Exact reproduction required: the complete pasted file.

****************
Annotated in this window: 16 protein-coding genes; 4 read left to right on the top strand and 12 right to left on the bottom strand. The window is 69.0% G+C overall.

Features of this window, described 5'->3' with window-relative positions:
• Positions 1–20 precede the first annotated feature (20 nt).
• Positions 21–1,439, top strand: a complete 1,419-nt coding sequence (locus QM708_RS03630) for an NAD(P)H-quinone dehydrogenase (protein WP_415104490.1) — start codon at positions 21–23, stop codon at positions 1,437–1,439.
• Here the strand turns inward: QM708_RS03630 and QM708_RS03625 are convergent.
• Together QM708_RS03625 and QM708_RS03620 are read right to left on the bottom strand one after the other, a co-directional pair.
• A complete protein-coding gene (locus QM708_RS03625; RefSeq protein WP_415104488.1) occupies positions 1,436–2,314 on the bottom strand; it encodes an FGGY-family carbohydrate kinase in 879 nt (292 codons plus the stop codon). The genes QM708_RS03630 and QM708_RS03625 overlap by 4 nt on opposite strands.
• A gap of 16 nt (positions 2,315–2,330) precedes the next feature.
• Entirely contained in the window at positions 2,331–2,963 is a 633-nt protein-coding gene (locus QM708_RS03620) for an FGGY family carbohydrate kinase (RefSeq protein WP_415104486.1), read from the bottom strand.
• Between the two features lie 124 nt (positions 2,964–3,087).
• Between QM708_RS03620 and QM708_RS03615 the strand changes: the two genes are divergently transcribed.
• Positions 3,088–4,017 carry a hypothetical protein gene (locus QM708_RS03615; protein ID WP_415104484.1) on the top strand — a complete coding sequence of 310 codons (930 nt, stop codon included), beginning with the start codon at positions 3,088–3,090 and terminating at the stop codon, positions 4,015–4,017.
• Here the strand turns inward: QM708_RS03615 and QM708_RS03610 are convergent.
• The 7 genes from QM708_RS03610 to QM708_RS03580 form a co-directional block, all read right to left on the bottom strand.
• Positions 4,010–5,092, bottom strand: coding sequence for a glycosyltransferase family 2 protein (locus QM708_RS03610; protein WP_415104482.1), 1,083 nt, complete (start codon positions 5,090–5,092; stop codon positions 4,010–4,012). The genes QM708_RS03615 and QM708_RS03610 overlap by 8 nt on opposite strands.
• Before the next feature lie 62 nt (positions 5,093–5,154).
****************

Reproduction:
Annotated in this window: 16 protein-coding genes; 4 read left to right on the top strand and 12 right to left on the bottom strand. The window is 69.0% G+C overall.

Features of this window, described 5'->3' with window-relative positions:
• Positions 1–20 precede the first annotated feature (20 nt).
• Positions 21–1,439, top strand: a complete 1,419-nt coding sequence (locus QM708_RS03630) for an NAD(P)H-quinone dehydrogenase (protein WP_415104490.1) — start codon at positions 21–23, stop codon at positions 1,437–1,439.
• Here the strand turns inward: QM708_RS03630 and QM708_RS03625 are convergent.
• Together QM708_RS03625 and QM708_RS03620 are read right to left on the bottom strand one after the other, a co-directional pair.
• A complete protein-coding gene (locus QM708_RS03625; RefSeq protein WP_415104488.1) occupies positions 1,436–2,314 on the bottom strand; it encodes an FGGY-family carbohydrate kinase in 879 nt (292 codons plus the stop codon). The genes QM708_RS03630 and QM708_RS03625 overlap by 4 nt on opposite strands.
• A gap of 16 nt (positions 2,315–2,330) precedes the next feature.
• Entirely contained in the window at positions 2,331–2,963 is a 633-nt protein-coding gene (locus QM708_RS03620) for an FGGY family carbohydrate kinase (RefSeq protein WP_415104486.1), read from the bottom strand.
• Between the two features lie 124 nt (positions 2,964–3,087).
• Between QM708_RS03620 and QM708_RS03615 the strand changes: the two genes are divergently transcribed.
• Positions 3,088–4,017 carry a hypothetical protein gene (locus QM708_RS03615; protein ID WP_415104484.1) on the top strand — a complete coding sequence of 310 codons (930 nt, stop codon included), beginning with the start codon at positions 3,088–3,090 and terminating at the stop codon, positions 4,015–4,017.
• Here the strand turns inward: QM708_RS03615 and QM708_RS03610 are convergent.
• The 7 genes from QM708_RS03610 to QM708_RS03580 form a co-directional block, all read right to left on the bottom strand.
• Positions 4,010–5,092, bottom strand: coding sequence for a glycosyltransferase family 2 protein (locus QM708_RS03610; protein WP_415104482.1), 1,083 nt, complete (start codon positions 5,090–5,092; stop codon positions 4,010–4,012). The genes QM708_RS03615 and QM708_RS03610 overlap by 8 nt on opposite strands.
• Before the next feature lie 62 nt (positions 5,093–5,154).